Sophomore starter brings spirit

After one year of Mac basketball, Finn Corrigan rises to varsity, embraces teamwork


Sophomore point guard Finn Corrigan brings the ball up the court during the first half of the Knights’ 67-42 home loss to Anderson on Feb. 15.

The air is hot and thick as hundreds pile into the Vista Ridge gym on a mid-November night. It’s McCallum’s first official game of the 2021-22 season, and they’re down several key players, some still playing football and others benched due to injury.

The time rolls around for team introductions, and he hears his name over the loudspeaker: “Five-foot-eight starting sophomore guard, Finn Corrigan!”

Hands sweaty and heart pounding fast, he stands up to high five his teammates and makes his way onto the court. “Wow, this is it,” Corrigan thought. “I’m on the varsity team now, and I’m starting.”

Although the Knights went on to lose that game, the memory will stay in Corrigan’s mind forever as the moment he first stepped onto the court as a varsity player.

Corrigan has several years of memories from playing basketball, but his journey with the sport starts much later than many of his peers.

“I’ve always been playing basketball since I was a kid, just shooting hoops with friends,” Corrigan said. “I started playing organized basketball when I was in sixth grade, which I realize isn’t super common.”

Corrigan goes in for a layup in the home game win against Travis on Jan. 11. The Knights demolished the Rebels, 66-21, at home on that night and then finished the season sweep with a 35-33 road win at Travis on Feb. 4 in a much tighter contest. Photo by Kennedy Weatherby.When Corrigan began playing at his middle school, St. Francis, he realized many of his teammates had been playing on league teams since their elementary days, so he joined a team outside of school.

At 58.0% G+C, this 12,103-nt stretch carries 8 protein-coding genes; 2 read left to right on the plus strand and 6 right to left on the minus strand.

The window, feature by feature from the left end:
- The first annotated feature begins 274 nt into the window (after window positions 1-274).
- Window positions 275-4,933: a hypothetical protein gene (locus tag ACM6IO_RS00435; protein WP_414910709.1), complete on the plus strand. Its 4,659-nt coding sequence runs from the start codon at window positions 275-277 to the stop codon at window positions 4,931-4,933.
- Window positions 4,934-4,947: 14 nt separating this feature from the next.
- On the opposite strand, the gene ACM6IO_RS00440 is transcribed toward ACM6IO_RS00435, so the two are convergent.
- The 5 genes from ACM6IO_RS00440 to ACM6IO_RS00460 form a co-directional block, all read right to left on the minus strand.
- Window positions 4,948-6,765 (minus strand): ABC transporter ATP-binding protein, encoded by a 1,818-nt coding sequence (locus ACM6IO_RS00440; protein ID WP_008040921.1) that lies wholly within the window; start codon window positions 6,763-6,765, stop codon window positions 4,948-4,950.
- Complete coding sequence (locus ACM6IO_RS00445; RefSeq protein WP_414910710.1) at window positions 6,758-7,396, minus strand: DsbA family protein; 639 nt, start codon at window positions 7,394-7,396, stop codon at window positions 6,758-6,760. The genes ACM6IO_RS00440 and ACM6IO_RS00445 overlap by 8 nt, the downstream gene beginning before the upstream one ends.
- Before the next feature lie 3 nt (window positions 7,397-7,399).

He’s always thinking ahead, and he’s always trying to see what the defense is giving him and honestly that’s made him a well-rounded leader as a sophomore.

— Coach Gabe Adame

“Most kids had been playing since third grade, and I was like ‘Wow, this is a bigger deal than I thought,'” Corrigan said. “So I played on a couple AAU teams, my most recent one is ATX Impact, and I’ve been playing that for two years now and I’m now playing at McCallum.”

Corrigan began playing for Mac last year as a freshman in the midst of the pandemic, which shortened the usual 20-game season to seven, meaning when he began his sophomore year on the varsity team, he had little experience playing in high school at all.

“It definitely is a little intimidating being a sophomore on varsity,” Corrigan said. “I mean, I was really nervous in my first varsity game with no experience. Freshman year, it’s obviously a freshman team, and it’s less serious, but at a varsity level it’s much more serious. There are playoff implications to every game and district games matter, so it is a little intimidating.”

Corrigan says that playing on varsity also has its perks.